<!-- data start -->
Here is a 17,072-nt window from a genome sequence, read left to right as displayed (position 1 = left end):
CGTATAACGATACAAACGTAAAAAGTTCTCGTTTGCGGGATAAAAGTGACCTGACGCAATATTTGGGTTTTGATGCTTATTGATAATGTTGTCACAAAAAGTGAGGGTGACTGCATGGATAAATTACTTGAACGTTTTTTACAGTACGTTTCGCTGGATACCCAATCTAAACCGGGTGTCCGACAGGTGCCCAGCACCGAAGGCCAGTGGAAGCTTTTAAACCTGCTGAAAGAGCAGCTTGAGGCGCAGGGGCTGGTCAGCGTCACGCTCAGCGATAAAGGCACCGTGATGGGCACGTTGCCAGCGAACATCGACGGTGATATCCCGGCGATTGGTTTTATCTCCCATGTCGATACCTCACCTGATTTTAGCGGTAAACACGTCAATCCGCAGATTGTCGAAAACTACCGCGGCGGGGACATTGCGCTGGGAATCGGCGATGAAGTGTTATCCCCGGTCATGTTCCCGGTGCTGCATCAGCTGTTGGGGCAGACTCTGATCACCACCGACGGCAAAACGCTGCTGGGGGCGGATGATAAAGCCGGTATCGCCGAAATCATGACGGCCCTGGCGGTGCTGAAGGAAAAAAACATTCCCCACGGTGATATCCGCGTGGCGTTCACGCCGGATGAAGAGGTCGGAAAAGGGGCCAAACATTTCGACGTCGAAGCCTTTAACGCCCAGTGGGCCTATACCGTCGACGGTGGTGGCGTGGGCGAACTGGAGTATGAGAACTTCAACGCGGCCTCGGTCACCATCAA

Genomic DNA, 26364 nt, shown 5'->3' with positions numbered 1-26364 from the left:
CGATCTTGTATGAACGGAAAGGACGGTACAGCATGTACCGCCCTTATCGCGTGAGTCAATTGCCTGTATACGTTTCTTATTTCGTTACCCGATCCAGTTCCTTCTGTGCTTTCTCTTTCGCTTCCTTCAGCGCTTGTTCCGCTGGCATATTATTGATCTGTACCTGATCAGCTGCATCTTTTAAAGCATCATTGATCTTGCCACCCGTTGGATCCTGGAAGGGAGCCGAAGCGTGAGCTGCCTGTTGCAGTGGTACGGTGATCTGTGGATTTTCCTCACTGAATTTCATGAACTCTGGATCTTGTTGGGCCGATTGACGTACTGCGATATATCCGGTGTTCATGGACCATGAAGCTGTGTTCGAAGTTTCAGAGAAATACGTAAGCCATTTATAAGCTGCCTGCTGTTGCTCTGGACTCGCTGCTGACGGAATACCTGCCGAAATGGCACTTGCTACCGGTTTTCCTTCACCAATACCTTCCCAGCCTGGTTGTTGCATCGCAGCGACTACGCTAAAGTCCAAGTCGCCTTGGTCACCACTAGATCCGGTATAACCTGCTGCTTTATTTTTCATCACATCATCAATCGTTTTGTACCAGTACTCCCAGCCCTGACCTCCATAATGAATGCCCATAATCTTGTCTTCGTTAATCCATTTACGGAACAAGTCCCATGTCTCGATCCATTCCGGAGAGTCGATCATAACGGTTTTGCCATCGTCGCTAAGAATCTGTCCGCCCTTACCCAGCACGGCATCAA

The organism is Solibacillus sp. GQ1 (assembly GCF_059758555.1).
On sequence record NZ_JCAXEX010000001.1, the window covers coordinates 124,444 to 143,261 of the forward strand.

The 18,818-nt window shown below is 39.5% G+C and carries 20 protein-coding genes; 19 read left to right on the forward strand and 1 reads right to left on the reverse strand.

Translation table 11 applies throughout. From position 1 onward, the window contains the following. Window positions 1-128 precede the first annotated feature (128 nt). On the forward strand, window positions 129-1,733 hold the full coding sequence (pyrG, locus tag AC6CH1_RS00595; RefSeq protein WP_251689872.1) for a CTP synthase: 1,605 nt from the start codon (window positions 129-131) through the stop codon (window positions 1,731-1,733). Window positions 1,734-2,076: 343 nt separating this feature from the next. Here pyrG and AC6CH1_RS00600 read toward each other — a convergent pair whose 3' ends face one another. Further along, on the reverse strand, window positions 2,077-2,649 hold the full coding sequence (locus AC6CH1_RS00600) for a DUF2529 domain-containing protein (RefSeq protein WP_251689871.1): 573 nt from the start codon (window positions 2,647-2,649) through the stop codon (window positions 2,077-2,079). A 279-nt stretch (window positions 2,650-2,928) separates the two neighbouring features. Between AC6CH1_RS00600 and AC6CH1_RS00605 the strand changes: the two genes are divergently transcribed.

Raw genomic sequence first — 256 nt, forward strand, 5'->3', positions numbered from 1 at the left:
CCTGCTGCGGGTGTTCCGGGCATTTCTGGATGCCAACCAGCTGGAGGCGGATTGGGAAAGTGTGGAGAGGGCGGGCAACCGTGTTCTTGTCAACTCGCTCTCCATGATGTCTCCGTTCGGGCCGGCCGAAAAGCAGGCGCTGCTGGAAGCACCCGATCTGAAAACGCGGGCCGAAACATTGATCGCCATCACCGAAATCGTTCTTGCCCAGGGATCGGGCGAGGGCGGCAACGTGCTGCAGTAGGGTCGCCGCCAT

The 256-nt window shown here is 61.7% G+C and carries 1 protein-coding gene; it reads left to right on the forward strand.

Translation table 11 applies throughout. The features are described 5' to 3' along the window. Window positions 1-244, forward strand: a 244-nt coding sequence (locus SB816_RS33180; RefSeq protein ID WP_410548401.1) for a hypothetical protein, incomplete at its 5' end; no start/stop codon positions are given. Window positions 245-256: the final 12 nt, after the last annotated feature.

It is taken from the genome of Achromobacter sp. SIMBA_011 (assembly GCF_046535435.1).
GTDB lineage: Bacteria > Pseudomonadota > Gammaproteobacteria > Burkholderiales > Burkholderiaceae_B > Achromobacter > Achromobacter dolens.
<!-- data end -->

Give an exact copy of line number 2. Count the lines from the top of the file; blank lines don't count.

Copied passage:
CGTATAACGATACAAACGTAAAAAGTTCTCGTTTGCGGGATAAAAGTGACCTGACGCAATATTTGGGTTTTGATGCTTATTGATAATGTTGTCACAAAAAGTGAGGGTGACTGCATGGATAAATTACTTGAACGTTTTTTACAGTACGTTTCGCTGGATACCCAATCTAAACCGGGTGTCCGACAGGTGCCCAGCACCGAAGGCCAGTGGAAGCTTTTAAACCTGCTGAAAGAGCAGCTTGAGGCGCAGGGGCTGGTCAGCGTCACGCTCAGCGATAAAGGCACCGTGATGGGCACGTTGCCAGCGAACATCGACGGTGATATCCCGGCGATTGGTTTTATCTCCCATGTCGATACCTCACCTGATTTTAGCGGTAAACACGTCAATCCGCAGATTGTCGAAAACTACCGCGGCGGGGACATTGCGCTGGGAATCGGCGATGAAGTGTTATCCCCGGTCATGTTCCCGGTGCTGCATCAGCTGTTGGGGCAGACTCTGATCACCACCGACGGCAAAACGCTGCTGGGGGCGGATGATAAAGCCGGTATCGCCGAAATCATGACGGCCCTGGCGGTGCTGAAGGAAAAAAACATTCCCCACGGTGATATCCGCGTGGCGTTCACGCCGGATGAAGAGGTCGGAAAAGGGGCCAAACATTTCGACGTCGAAGCCTTTAACGCCCAGTGGGCCTATACCGTCGACGGTGGTGGCGTGGGCGAACTGGAGTATGAGAACTTCAACGCGGCCTCGGTCACCATCAA